Venezuelan regulator proposes more controls on Internet content

  • By
  • November 29, 2010

By Ingrid Bachmann

The national telecom regulator, Conatel, has urged that the law governing TV and radio broadcasts be modified to include Internet content, El Universal and El Tiempo report.

In a recent memo to the vice president, Conatel's director Rolando Maldonado notes that messages from the public circulate on electronic media with no control. He recommends the agency be empowered to remove content immediately and to apply sanctions it deems necessary, according to a document published by Globovisión, an opposition TV network.

Maldonado also urges that minors be protected from content circulated on social networks. He suggests the hours of 9 p.m. to midnight be "supervised" so as not to contain messages inappropriate for young users, El Carabobeño newspaper adds.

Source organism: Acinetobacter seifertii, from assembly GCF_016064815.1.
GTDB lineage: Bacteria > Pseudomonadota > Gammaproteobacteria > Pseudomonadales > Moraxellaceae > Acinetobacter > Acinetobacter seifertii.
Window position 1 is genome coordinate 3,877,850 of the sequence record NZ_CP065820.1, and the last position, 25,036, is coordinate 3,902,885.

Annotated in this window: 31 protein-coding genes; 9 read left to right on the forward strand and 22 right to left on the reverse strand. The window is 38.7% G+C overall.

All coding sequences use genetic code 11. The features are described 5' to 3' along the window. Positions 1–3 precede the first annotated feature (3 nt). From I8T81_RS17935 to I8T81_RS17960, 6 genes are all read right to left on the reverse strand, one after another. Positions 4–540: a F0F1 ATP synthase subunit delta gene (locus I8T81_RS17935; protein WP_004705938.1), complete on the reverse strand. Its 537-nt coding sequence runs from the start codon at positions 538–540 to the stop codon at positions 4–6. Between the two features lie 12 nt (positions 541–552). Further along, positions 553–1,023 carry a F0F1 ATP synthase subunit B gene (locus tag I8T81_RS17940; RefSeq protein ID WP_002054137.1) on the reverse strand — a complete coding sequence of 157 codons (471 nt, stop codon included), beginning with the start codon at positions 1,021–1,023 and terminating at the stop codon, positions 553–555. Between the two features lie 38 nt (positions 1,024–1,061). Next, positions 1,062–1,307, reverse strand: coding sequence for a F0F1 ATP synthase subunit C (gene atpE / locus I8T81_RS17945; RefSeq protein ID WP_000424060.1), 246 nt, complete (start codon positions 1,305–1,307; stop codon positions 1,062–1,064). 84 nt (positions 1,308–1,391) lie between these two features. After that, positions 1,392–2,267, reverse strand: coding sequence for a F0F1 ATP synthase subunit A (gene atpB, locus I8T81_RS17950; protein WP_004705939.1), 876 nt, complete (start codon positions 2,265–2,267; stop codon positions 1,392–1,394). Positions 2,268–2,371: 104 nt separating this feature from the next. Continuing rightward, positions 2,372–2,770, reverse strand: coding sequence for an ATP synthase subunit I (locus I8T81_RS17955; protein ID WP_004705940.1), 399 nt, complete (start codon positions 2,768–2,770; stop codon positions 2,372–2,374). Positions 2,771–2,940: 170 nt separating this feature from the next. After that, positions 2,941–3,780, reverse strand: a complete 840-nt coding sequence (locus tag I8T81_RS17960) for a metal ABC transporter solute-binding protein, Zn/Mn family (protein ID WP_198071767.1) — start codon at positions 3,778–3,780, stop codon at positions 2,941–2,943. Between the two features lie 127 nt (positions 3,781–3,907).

No concrete proposals to regulate Internet content have been introduced, but President Hugo Chávez has suggested several times that such material should be regulated. “The Internet cannot be something open where anything is said and done,” he said in a national address last March.

Note from the editor: This story was originally published by the Knight Center’s blog Journalism in the Americas, the predecessor of LatAm Journalism Review.